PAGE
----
The MODY1 gene HNF-4α regulates selected genes involved in insulin secretion. J Clin Invest

Department of Genetics, Institute for Diabetes, Obesity, and Metabolism, University of Pennsylvania School of Medicine, Philadelphia, Pennsylvania, USA.
Journal of Clinical Investigation (Impact Factor: 13.22). 05/2005; 115(4):1006-15. DOI: 10.1172/JCI22365
Source: PubMed


Mutations in the gene encoding hepatocyte nuclear factor-4alpha (HNF-4alpha) result in maturity-onset diabetes of the young (MODY). To determine the contribution of HNF-4alpha to the maintenance of glucose homeostasis by the beta cell in vivo, we derived a conditional knockout of HNF-4alpha using the Cre-loxP system. Surprisingly, deletion of HNF-4alpha in beta cells resulted in hyperinsulinemia in fasted and fed mice but paradoxically also in impaired glucose tolerance. Islet perifusion and calcium-imaging studies showed abnormal responses of the mutant beta cells to stimulation by glucose and sulfonylureas. These phenotypes can be explained in part by a 60% reduction in expression of the potassium channel subunit Kir6.2. We demonstrate using cotransfection assays that the Kir6.2 gene is a transcriptional target of HNF-4alpha. Our data provide genetic evidence that HNF-4alpha is required in the pancreatic beta cell for regulation of the pathway of insulin secretion dependent on the ATP-dependent potassium channel.

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    • "It has been suggested that PPAR-a directs fatty acids to the b-oxidation pathway and promotes an elevation of insulin secretion during hypoglycaemia (Sugden & Holness 2004). This hypothesis is supported by the reduction in PPAR-a expression in b-cell Hnf4a-null mice (Gupta et al. 2005). Moreover, Ppara-null mice have also been reported to develop fasted HH (Gremlich et al. 2005). "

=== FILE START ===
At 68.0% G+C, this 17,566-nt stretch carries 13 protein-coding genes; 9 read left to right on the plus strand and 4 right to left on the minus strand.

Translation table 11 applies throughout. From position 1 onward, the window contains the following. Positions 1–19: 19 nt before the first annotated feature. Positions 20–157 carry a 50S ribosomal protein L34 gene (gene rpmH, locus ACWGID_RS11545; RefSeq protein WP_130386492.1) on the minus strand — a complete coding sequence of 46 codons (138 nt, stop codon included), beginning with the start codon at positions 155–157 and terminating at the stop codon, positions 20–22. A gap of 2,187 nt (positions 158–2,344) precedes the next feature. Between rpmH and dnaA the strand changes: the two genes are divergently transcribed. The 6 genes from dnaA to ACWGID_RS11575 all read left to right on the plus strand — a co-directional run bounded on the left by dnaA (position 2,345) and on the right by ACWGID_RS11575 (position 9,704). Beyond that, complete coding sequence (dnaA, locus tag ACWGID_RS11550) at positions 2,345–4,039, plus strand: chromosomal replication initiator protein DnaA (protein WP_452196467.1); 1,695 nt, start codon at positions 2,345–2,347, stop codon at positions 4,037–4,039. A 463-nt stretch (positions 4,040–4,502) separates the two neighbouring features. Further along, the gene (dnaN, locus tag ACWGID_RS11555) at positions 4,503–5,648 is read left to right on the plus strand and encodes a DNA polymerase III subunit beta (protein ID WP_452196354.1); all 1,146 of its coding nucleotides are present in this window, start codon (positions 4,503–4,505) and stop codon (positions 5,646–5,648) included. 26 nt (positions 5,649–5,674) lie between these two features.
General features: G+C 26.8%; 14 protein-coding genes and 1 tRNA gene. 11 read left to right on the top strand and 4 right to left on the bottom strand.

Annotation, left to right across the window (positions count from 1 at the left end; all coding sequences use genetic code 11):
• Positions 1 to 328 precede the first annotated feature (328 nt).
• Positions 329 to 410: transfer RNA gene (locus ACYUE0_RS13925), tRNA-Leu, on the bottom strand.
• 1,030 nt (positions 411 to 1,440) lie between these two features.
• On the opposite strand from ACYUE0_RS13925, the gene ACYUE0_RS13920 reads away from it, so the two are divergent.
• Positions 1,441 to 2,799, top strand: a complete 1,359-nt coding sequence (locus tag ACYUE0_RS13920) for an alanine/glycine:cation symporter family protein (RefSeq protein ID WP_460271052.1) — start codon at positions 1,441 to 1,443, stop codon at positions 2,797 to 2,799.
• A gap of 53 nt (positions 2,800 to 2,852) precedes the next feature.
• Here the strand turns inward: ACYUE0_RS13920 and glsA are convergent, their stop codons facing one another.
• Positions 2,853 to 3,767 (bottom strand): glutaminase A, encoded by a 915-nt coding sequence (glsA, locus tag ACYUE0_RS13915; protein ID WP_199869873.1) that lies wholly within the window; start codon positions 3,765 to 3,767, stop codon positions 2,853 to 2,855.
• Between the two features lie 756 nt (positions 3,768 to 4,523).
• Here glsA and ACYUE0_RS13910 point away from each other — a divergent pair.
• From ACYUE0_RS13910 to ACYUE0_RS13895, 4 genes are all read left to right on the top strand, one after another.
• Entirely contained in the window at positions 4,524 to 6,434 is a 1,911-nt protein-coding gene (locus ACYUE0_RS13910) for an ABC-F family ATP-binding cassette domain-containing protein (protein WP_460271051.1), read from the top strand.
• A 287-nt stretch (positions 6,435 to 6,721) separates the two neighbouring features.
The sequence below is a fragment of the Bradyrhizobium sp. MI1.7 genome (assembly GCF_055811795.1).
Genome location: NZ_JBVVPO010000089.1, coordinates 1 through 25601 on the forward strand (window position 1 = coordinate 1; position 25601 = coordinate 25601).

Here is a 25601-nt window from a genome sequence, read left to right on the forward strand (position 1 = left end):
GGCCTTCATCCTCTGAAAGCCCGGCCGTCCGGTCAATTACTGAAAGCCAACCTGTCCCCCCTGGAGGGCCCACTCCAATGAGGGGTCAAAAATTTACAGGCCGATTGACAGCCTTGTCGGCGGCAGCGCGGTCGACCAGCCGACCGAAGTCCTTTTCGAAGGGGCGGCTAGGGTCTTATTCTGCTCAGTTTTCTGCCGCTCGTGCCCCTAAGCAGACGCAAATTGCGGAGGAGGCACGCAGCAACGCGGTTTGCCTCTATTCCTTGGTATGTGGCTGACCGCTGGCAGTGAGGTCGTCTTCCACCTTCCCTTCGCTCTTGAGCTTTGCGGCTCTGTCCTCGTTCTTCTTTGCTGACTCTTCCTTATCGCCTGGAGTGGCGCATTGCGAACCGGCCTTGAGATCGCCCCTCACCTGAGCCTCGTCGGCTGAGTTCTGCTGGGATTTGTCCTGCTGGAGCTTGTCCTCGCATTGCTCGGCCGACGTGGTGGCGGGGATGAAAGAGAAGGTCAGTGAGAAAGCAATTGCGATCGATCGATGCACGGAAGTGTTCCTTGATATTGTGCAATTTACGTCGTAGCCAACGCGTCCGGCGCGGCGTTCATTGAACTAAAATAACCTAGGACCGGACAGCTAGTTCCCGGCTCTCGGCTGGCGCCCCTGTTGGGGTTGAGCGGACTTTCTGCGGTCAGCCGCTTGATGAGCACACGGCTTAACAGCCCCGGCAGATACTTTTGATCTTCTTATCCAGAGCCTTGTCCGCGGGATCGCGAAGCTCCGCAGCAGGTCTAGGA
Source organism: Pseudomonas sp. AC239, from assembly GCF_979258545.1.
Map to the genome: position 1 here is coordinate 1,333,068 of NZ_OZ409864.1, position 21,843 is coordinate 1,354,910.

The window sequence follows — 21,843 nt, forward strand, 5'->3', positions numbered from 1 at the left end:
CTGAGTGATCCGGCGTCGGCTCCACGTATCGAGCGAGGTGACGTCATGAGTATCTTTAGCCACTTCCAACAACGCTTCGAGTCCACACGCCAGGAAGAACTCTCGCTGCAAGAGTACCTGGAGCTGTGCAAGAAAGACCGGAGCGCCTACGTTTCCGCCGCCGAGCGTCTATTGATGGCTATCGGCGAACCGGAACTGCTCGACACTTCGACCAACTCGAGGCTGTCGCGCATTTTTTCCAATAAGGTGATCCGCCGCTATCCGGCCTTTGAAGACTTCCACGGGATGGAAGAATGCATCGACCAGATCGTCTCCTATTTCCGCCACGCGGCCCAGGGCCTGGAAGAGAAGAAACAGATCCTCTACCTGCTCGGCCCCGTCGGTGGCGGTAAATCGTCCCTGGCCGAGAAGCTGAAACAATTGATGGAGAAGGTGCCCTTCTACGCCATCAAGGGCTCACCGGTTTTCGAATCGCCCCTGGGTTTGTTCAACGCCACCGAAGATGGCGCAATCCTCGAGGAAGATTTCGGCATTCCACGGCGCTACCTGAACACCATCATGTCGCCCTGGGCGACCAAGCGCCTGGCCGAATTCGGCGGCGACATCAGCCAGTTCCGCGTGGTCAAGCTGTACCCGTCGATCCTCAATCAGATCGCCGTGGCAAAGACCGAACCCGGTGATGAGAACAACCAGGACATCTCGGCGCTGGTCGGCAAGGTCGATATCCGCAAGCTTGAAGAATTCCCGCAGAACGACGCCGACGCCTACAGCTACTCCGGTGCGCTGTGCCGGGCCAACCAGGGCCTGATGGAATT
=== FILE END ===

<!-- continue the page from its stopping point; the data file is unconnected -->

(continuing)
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    ABSTRACT: Congenital hyperinsulinism (CHI) is a complex heterogeneous condition in which insulin secretion from pancreatic β-cells is unregulated and inappropriate for the level of blood glucose. The inappropriate insulin secretion drives glucose into the insulin sensitive tissues, such as the muscle, liver and adipose tissue leading to severe hyperinsulinaemic hypoglycaemia (HH). At a molecular level, genetic abnormalities in 9 different genes (ABCC8, KCNJ11, GLUD1, GCK, HNF4A, HNF1A, SLC16A1, UCP2, HADH) have been identified which cause CHI. Autosomal recessive and dominant mutations in ABCC8/KCNJ11 are the commonest cause of medically-unresponsive CHI. Mutations in GLUD1 and HADH lead to leucine-induced HH and these two genes encode for the key enzymes (glutamate dehydrogenase and short chain 3-hydroxyacyl-CoA dehydrogenase) which play a key role in amino acid and fatty acid regulation of insulin secretion, respectively. Genetic abnormalities in HNF4A and HNF1A lead to a dual phenotype of HH in the newborn period and maturity onset diabetes later in life. This state of the art review provides an update on the molecular basis of CHI.
    Journal of Molecular Endocrinology 03/2015; 54(2). DOI:10.1530/jme-15-0016 · 3.08 Impact Factor
    • "PPARα is a transcription factor that is known to control the expression of genes encoding enzymes of the beta oxidation pathway of fatty acids. Low levels of PPARα are reported in HNF-4α deficient β-cells.[37] It can be postulated that HNF-4α deficiency causes lower levels of PPARα and a decrease in beta-oxidation of fatty acids resulting in the accumulation of lipids (such as malonyl-CoA) in the cytoplasm. "